The gardener's eye

The Gardener's Eye

Sunday, April 24, 2011

My Day at Ninfa

The river running through the medieval ruins are the bones of the garden

Gunnera manicata along the banks of the river

Crystal clear waters of the quietly flowing river

A grove of bananas at the edge of Campo della Gloria

Cypresses add vertical punctuation with the Lepini Mountains beyond


In the summer of 2000, I visited Tuscany with my wife's family and I had the opportunity to tour several Italian gardens including the iconic Villa Gamberaia, Villa Massei, the garden of fellow blogger Paul Gervais, Venzano and the garden which has been called the most romantic in the world, Ninfa. Ninfa is a picturesque garden built on the ruins of a medieval town near Rome which was sacked in 1381 and later abandoned during a malarial epidemic. It was restored when the Pontine marshes surrounding the village were drained in the 1920's by Prince Gelasio Caetani, whose family has owned the land since 1298.

The plantings on the ruins were developed by a succession of gardeners in the family. Marguarite Chapin, an American, who married Roffredo Caetani, gave Ninfa its natural English-influenced style. Lelia, the last of the Caetani gardeners, who died in 1977, was responsible for the final version of the artistic planting that we see today. Ten years after her death, the Foundation Roffredo Caetani di Sermoneta was founded to ensure the preservation of Ninfa.

Ninfa has a wide range of unique flowering trees, shrubs and perennials planted on the property to create a spontaneous and luxuriant scramble of plants that feel decided unplanned. Lauro Marchetti, the youngest son of Ninfa's estate manager is now the guardian of the preservation and development of the gardens. I was very fortunate indeed, to have my friend, Lynden Miller, make arrangements with Mr. Marchetti to see Ninfa when I was in Italy. In fact, I visited Nina on a day when the garden was closed to the public and I had the entire garden to myself for the afternoon. It was an magical day that I will not soon forget. At that time, I did not have a digital camera and I would talk a series of photographs and tape them together to create panoramic views of gardens. These pictures are copies of those original photographs. If you are interested in reading more about Ninfa, Charles Quest-Ritson has written a beautifully illustrated book called Ninfa: The Most Romantic Book in the World which I highly recommend.

11 comments:

  1. There is something quite mysterious and magical about gardens among ruins, and they are something I am drawn to. I think I remember seeing Audrey Hepburn visit Ninfa in her Gardens of the World series on PBS. Your pictures are best enlarged and reminded me of diptychs and triptychs.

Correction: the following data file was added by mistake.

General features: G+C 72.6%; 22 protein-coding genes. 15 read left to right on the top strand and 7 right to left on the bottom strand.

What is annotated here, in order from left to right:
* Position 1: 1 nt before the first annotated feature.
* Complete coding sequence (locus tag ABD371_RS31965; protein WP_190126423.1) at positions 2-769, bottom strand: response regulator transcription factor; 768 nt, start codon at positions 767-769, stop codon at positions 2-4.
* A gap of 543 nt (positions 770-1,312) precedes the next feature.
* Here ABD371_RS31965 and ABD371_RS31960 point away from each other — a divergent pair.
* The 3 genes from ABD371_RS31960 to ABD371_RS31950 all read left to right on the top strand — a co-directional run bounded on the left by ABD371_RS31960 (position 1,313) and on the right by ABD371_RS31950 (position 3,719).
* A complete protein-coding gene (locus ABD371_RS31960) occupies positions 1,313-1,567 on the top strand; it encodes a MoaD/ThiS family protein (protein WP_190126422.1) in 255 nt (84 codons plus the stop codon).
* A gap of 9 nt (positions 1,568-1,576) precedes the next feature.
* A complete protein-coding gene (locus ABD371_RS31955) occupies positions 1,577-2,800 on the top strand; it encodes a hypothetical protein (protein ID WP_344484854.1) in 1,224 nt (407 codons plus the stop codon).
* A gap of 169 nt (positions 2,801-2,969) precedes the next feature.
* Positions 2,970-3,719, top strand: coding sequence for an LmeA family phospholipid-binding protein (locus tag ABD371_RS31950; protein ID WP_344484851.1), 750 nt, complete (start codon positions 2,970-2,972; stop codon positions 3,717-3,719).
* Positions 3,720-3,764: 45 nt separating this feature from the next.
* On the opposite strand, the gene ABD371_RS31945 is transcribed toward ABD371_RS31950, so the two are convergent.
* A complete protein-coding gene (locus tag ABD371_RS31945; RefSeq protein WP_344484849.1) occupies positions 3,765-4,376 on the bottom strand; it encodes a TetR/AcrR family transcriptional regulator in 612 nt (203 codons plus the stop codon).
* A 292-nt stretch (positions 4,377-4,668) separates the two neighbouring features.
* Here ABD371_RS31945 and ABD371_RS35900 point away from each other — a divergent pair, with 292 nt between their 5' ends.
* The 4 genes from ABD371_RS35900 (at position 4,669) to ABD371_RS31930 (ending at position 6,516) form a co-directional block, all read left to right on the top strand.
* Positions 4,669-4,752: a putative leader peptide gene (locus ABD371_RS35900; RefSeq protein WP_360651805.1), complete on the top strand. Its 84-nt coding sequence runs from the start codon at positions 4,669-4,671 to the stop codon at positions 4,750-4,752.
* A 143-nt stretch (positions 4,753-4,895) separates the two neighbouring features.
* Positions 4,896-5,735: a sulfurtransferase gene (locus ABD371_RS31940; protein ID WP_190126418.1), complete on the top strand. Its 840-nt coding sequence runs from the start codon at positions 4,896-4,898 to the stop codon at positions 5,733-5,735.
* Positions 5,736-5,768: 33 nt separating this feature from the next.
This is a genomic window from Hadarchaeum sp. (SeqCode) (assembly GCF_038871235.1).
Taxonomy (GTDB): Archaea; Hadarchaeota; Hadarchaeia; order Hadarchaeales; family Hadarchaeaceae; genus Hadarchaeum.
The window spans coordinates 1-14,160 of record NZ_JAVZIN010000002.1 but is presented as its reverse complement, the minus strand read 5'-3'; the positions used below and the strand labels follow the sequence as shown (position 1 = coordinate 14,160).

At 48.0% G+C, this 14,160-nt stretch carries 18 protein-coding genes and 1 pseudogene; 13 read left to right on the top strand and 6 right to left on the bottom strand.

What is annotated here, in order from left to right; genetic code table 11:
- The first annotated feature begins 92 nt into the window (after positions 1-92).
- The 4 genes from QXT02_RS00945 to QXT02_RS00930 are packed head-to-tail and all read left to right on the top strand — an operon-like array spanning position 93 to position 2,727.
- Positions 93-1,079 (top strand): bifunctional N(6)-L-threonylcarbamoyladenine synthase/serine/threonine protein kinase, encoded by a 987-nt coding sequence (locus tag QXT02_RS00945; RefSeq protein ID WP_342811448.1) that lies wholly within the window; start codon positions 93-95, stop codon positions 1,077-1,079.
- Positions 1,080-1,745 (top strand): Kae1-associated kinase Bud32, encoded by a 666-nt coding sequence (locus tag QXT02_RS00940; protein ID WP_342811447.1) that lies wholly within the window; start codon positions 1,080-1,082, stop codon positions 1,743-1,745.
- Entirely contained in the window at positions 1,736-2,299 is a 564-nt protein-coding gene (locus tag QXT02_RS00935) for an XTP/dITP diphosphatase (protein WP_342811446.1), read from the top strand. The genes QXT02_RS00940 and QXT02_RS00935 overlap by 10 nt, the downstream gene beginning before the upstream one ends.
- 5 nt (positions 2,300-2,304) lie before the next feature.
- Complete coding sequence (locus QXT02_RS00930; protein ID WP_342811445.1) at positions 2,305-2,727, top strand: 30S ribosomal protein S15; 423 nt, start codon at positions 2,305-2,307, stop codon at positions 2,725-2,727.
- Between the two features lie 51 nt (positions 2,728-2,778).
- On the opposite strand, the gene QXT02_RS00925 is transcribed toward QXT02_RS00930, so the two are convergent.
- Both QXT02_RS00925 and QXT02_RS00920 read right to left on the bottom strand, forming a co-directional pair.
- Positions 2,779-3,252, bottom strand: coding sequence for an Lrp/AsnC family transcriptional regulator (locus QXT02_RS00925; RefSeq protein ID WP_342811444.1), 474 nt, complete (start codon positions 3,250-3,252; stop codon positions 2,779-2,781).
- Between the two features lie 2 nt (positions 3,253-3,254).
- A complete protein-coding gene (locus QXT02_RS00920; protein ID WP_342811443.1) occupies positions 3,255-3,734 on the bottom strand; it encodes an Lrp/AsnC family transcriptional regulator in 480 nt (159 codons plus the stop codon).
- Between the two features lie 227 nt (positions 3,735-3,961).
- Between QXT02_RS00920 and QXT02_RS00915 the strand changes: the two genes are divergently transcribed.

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  2. I've always loved Italy and been there several times, but somehow Ninfa has never been on my route, which I really regret now, living in the US. But some day, some day... I've heard that it has become almost too popular now, but I think I could take that, just to get to see it. Wonderful pictures, and a lovely arrangement of them.

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  3. Les and IG,
    I totally agree about ruin gardens. In many ways, Ninfa couldn't be more different than Villa Gamberaia, for instance. What they both have is excellent structure. One is very formal and the other very informal. It confirms in my mind how essential structural elements are to the ultimate success of a garden. I am pleased and surprised with how the photographs came out. They add to the mysterious effect in some way. Thanks to both of you for your comments.

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  4. I wish I had known about this garden before I went to Rome. I spent too much time there & ran out of sights to see. I have similar pasted-together photos in my albums. I haven't learned to paste digital photos together.

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  5. Jordan,
    It is an amazing garden. Maybe your next trip to Rome!?? Let me know when you learn how to paste digital photos together. Great to hear from you.

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  6. Michael - looks amazing! And has just been featured on Monty Don's new programme here, so very much in the public eye in the UK. You must be about to leave on your trip. Enjoy! Charlotte

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  7. Charlotte,
    Nice to hear from you. Yes, it is amazing. I hve never seen a garden like it before or after. I will be in the UK in about 2 weeks! Can't wait. Thanks.

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  8. The "recovered" photos do have a mysterious quality. Beautiful garden. You do get around!

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  9. James,
    I am very fortunate to have been able to visit so many intriguing and inspiring gardens early in my gardening life. Seeing them in person has raised the bar for what I hope to achieve in my garden and the public gardens in Peterborough. I hope to "get around" some more. I have never been in the Southern Hemisphere yet. As you have documented, there is a lot to be learned south of the equator. Thanks for your comment.

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  10. Wow, lucky you!
    In fact I'm jealous!
    Best
    R

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